This led to the discovery of a network of automated fake accounts spread across at least four social media platforms and numerous websites which could be traced to a Jakarta-based media company, InsightID.
The bots would jump on to hashtags being used by groups supporting independence, such as #freewestpapua, so they swamped negative reporting with positive stories about investment in the region, a process known as “hashtag hijacking”.
This technique was also used on Facebook. One such message, in English, said Indonesia had invited the UN to Papua to assess the situation. But the UN has complained that, despite an agreement more than a year ago, an official visit has still to take place.
The company pushed out content on Facebook with paid ads targeting users in the US, UK and Europe.
“The risk of a campaign like this, in a place with so little access to truly independent media, is it skews the perceptions and understanding of the international community in a way that doesn’t reflect reality,” says ASPI cyber researcher Elise Thomas.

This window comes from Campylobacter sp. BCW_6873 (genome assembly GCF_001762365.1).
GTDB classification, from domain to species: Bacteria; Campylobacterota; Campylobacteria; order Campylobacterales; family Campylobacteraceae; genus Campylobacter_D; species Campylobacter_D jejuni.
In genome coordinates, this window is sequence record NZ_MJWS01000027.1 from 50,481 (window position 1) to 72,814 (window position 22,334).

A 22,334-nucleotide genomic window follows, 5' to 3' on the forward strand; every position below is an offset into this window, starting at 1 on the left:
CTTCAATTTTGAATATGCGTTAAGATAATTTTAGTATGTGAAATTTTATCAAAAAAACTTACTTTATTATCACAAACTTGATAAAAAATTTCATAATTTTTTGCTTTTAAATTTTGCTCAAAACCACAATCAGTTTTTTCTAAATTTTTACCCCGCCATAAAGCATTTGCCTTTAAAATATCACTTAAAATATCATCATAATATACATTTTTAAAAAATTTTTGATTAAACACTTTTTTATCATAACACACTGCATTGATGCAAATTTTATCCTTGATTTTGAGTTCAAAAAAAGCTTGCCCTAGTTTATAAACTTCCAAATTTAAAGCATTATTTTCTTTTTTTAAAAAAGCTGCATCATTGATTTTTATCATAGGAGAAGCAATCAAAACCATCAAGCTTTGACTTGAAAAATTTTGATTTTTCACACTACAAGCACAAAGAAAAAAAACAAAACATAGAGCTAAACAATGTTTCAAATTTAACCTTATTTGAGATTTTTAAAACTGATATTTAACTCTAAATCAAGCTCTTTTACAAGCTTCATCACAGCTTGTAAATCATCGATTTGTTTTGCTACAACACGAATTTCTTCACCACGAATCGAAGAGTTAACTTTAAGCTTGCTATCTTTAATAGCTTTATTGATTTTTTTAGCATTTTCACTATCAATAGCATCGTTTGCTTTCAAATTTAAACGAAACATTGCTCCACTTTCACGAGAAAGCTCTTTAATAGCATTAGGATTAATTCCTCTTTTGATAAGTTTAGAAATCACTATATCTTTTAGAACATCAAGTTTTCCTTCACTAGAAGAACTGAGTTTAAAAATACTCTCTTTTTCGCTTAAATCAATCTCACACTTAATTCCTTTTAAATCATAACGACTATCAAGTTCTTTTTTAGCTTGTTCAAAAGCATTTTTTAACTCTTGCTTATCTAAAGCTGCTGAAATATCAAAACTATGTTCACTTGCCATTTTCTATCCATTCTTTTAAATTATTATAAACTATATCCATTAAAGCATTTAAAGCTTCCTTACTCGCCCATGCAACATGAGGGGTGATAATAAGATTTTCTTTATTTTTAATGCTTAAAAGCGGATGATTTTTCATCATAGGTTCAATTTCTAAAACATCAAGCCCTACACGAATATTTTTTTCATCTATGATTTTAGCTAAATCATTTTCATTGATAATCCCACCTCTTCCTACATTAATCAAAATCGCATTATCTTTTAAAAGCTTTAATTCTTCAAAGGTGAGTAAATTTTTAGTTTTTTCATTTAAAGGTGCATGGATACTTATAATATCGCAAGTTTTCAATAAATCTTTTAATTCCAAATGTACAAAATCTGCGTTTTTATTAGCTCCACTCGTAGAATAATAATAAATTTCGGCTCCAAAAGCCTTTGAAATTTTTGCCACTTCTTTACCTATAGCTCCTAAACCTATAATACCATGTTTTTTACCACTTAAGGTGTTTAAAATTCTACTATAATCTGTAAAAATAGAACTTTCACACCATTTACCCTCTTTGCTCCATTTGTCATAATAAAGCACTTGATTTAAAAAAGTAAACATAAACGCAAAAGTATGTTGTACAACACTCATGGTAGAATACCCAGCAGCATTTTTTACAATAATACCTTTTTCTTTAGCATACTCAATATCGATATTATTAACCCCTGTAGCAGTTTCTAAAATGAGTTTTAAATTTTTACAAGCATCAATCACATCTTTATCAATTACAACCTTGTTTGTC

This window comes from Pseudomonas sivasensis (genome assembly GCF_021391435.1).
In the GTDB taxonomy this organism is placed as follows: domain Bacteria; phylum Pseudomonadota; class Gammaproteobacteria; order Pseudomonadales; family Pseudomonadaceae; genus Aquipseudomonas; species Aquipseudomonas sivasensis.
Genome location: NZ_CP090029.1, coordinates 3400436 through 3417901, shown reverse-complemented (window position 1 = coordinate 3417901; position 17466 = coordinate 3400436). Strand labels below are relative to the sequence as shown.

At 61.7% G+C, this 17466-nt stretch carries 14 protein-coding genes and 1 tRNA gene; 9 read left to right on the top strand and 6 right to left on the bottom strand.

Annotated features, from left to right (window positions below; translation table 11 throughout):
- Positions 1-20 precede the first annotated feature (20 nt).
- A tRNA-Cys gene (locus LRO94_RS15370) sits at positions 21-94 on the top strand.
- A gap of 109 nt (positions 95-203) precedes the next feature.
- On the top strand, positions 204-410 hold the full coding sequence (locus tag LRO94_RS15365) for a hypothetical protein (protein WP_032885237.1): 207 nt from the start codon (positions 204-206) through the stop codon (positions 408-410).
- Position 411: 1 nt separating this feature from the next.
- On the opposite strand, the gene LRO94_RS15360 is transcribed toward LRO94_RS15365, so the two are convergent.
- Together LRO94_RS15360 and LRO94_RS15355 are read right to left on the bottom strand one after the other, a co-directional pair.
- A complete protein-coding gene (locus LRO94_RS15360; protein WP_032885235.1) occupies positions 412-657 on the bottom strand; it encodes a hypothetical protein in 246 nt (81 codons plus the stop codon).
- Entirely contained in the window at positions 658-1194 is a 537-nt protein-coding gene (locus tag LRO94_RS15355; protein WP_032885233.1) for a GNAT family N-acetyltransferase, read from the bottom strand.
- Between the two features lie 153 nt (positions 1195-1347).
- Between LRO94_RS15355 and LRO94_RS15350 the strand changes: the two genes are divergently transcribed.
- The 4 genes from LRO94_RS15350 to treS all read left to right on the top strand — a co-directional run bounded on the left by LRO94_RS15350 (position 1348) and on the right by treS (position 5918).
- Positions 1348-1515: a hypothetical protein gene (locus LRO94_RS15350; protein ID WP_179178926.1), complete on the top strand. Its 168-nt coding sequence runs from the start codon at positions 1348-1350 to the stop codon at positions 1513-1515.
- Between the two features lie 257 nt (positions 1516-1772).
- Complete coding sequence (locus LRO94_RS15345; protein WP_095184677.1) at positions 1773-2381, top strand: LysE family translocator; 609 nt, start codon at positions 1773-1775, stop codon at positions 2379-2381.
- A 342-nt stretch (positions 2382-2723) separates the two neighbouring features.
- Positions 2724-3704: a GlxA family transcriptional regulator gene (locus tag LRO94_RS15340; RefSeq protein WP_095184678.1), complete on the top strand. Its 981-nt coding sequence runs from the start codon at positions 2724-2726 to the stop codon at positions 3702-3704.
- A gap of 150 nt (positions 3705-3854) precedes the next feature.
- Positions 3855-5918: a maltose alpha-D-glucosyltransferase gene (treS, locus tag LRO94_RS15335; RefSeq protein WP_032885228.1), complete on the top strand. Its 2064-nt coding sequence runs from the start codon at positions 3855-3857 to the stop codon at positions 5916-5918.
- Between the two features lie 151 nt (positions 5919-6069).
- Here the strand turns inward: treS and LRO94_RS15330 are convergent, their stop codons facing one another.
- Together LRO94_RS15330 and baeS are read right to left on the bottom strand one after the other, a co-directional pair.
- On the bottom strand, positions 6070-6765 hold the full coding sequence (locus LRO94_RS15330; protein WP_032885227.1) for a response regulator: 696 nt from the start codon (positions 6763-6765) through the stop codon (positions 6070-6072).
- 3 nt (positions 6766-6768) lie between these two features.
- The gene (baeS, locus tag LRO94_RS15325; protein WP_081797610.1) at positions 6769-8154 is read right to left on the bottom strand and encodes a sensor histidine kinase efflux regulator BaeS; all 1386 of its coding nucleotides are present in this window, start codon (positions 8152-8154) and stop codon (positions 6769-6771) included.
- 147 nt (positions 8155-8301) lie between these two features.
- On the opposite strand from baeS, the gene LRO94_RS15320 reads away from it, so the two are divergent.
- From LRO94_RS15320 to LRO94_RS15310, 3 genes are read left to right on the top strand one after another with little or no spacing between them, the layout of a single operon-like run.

“That appears to be the goal, one which someone is willing to spend hundreds of dollars and many months to achieve.”
Many of the Twitter bots identified in the joint investigation have been removed. But more have been created to replace them.
‘Manipulating facts is very dangerous’
In line with the findings of this investigation, Facebook recently shut down more than 100 of these accounts, saying they didn’t want their services “used to manipulate people”.
Facebook also said it had found links to InsightID. About $300,000 (£245,000) had been spent by the removed accounts on advertising on the site, although not all of them were attributed to InsightID.